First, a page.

May 8, 2018

Projects & Construction Law Update


Keeping your contribution claims in time

R.G. Carter Building Limited v Kier Business Services Limited [2018] EWHC 729 (TCC)

In this case, a designer was unable to avoid a contribution claim from its contractor by raising a defence that the claim was outside the applicable limitation period.  The court did not accept its argument that the limitation period started running when an in principle settlement agreement was reached.  In this case, the fact that the settlement negotiations were "subject to contract" meant that a formal agreement had to be entered into before time could start running. 

The Civil Liability (Contribution) Act 1978 (Act) provides that any person liable in respect of any damage can recover contribution from any other person liable in respect of the same damage (s. 1(4)).  It imposes a limitation period of 2 years from the date on which the right to claim contribution accrues (s. 10(1)).  The right to contribution accrues from (i) the date of any judgment or award against the party seeking contribution (s. 10(3)); or (ii) upon agreement to pay compensation in the case of a settlement (s. 10(4)).  In this case, the court was required to determine whether the time for seeking contribution ran from the date the parties agreed to a settlement in principle or when the parties actually entered into a subsequent binding agreement.

R.G. Carter Building Limited (R.G. Carter) engaged Kier Building Services Limited (Kier) to design a new science block for a school. Unfortunately, allegations of defective design resulted in the council (as employer) commencing arbitration proceedings against R.G. Carter. During the course of the arbitration, the council and R.G. Carter engaged in settlement discussions.  On 16 April 2015, they agreed in principle and “subject to contract” that R.G. Carter would carry out the remedial works at its own cost. However, a formal settlement agreement was not signed until 29 June 2015.  Later, on 28 April 2017, Kier and R.G. Carter entered into a standstill agreement.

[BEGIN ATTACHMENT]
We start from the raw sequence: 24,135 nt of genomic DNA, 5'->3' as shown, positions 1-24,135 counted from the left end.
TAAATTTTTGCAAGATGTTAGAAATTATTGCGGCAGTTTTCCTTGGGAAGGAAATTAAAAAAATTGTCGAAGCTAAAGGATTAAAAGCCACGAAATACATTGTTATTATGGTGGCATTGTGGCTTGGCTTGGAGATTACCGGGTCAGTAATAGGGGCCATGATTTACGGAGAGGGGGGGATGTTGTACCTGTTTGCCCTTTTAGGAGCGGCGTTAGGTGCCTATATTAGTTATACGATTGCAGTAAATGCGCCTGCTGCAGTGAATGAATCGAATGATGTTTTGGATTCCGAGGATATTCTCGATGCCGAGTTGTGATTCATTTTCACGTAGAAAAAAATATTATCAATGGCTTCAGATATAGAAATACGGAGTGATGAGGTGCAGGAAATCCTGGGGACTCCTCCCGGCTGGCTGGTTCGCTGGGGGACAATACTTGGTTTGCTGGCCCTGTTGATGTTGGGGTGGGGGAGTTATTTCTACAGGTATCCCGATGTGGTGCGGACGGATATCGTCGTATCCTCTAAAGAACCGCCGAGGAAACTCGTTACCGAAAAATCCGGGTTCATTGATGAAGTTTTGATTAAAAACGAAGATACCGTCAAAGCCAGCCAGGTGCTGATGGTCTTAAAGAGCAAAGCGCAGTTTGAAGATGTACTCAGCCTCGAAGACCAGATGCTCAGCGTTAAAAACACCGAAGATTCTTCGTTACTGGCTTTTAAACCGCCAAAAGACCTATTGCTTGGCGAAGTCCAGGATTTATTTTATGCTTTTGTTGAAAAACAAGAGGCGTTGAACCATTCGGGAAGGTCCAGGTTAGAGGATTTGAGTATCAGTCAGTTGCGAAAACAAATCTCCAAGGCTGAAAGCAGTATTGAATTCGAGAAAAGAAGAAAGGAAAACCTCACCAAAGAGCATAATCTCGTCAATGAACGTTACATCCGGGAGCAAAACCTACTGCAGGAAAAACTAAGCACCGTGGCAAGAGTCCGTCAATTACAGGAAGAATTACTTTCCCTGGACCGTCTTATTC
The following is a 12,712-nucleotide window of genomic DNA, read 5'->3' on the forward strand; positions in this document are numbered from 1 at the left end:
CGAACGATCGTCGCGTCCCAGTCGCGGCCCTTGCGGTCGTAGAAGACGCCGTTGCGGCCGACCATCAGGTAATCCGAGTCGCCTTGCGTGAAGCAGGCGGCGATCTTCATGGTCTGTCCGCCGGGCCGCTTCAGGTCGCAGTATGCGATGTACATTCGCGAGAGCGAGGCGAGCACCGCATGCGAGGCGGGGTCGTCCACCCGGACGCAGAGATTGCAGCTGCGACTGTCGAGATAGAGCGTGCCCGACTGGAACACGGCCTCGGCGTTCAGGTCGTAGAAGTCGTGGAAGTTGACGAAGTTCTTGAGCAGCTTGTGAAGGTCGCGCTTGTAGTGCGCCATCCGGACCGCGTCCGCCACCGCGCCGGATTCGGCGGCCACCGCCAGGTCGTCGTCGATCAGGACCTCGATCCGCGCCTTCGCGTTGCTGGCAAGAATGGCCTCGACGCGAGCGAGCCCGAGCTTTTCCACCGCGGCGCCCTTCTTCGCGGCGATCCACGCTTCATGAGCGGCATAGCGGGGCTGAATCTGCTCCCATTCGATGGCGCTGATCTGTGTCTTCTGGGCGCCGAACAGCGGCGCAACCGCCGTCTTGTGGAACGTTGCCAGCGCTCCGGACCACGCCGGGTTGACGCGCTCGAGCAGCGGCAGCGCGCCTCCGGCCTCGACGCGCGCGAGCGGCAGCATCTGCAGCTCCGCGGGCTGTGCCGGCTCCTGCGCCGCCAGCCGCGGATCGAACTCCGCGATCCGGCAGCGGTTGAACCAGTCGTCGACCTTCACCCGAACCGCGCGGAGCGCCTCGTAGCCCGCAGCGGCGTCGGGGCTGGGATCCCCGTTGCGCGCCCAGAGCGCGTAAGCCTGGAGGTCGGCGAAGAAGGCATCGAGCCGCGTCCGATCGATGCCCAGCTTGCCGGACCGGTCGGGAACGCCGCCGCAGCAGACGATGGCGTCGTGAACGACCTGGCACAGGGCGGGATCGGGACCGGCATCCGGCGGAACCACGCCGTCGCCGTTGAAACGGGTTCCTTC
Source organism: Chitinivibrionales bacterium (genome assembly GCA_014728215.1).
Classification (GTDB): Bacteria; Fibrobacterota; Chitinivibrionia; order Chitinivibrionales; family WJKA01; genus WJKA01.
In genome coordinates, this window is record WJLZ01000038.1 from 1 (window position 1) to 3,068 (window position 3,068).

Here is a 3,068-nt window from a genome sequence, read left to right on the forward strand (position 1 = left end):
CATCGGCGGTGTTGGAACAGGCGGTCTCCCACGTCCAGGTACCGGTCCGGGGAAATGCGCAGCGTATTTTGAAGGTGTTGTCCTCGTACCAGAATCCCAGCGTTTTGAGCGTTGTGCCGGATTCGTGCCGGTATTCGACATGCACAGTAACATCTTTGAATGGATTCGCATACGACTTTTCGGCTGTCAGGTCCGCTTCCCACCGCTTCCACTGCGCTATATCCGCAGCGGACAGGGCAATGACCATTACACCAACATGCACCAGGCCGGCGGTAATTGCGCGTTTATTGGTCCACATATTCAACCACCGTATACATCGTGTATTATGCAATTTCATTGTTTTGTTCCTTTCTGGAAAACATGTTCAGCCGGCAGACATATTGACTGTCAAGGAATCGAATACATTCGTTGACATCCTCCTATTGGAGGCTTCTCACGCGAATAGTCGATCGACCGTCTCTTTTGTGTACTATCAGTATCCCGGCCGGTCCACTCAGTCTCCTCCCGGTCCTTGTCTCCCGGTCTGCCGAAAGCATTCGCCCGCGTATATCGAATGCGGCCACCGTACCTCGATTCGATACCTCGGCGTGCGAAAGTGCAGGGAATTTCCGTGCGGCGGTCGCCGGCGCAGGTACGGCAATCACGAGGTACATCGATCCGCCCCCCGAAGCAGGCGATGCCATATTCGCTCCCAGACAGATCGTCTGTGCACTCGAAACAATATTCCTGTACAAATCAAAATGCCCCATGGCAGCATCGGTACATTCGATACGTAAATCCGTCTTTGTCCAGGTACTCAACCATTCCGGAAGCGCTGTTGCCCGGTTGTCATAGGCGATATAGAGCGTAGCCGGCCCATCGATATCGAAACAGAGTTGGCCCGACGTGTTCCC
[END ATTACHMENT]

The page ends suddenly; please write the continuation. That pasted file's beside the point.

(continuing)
R.G. Carter sought contribution from Kier for the cost of the remedial works and issued proceedings on 20 September 2017. Kier argued that, in light of the 2-year limitation period specified in the Act, the action for contribution was already time-barred by the time the stand-still agreement was entered into.  Its position was that the limitation period started running on 16 April 2015, when the council and R.G. Carter agreed their settlement in principle, and therefore any contribution claim was time-barred by 16 April 2017 and before the standstill agreement was executed.  

The basis for Kier's argument was that:

  1. the language of s. 10(4) does not suggest a binding agreement is required;

  2. policy considerations point to time running from the earliest date possible (to prevent the litigation of stale claims); and

  3. it is only the amount of compensation that must be agreed to satisfy s. 10(4), the fact that other ancillary terms are yet to be agreed will not prevent time from running.

The court disagreed with Kier's position.  Under Kier's construction, if time began running from an agreement made in principle and 'subject to contract', but talks subsequently broke down, then the case would fall to be determined under s. 10(3) if the matter proceeded to trial – effectively giving rise to two consecutive trigger dates for the running of time in relation to the same contribution proceedings. The court refused to accept this interpretation of the Act as it deemed ss. 10(3) and 10(4) of the Act to be mutually exclusive, holding that there could only be one trigger date for the running of time under s.10 of the Act.